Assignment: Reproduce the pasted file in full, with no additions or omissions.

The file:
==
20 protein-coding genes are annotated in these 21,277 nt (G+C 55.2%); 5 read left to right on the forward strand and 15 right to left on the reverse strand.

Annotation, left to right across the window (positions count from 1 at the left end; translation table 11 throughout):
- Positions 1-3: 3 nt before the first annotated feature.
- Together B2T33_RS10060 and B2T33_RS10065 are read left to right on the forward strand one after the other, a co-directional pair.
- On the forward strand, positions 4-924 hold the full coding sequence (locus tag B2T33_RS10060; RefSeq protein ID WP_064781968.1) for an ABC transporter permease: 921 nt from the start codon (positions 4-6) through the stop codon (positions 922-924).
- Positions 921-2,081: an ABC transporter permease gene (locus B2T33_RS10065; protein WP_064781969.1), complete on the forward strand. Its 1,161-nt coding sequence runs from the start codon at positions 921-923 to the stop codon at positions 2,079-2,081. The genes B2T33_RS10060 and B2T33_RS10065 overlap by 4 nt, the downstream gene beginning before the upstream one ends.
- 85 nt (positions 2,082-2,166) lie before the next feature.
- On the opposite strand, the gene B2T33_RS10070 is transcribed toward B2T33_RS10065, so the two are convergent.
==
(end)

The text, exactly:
20 protein-coding genes are annotated in these 21,277 nt (G+C 55.2%); 5 read left to right on the forward strand and 15 right to left on the reverse strand.

Annotation, left to right across the window (positions count from 1 at the left end; translation table 11 throughout):
- Positions 1-3: 3 nt before the first annotated feature.
- Together B2T33_RS10060 and B2T33_RS10065 are read left to right on the forward strand one after the other, a co-directional pair.
- On the forward strand, positions 4-924 hold the full coding sequence (locus tag B2T33_RS10060; RefSeq protein ID WP_064781968.1) for an ABC transporter permease: 921 nt from the start codon (positions 4-6) through the stop codon (positions 922-924).
- Positions 921-2,081: an ABC transporter permease gene (locus B2T33_RS10065; protein WP_064781969.1), complete on the forward strand. Its 1,161-nt coding sequence runs from the start codon at positions 921-923 to the stop codon at positions 2,079-2,081. The genes B2T33_RS10060 and B2T33_RS10065 overlap by 4 nt, the downstream gene beginning before the upstream one ends.
- 85 nt (positions 2,082-2,166) lie before the next feature.
- On the opposite strand, the gene B2T33_RS10070 is transcribed toward B2T33_RS10065, so the two are convergent.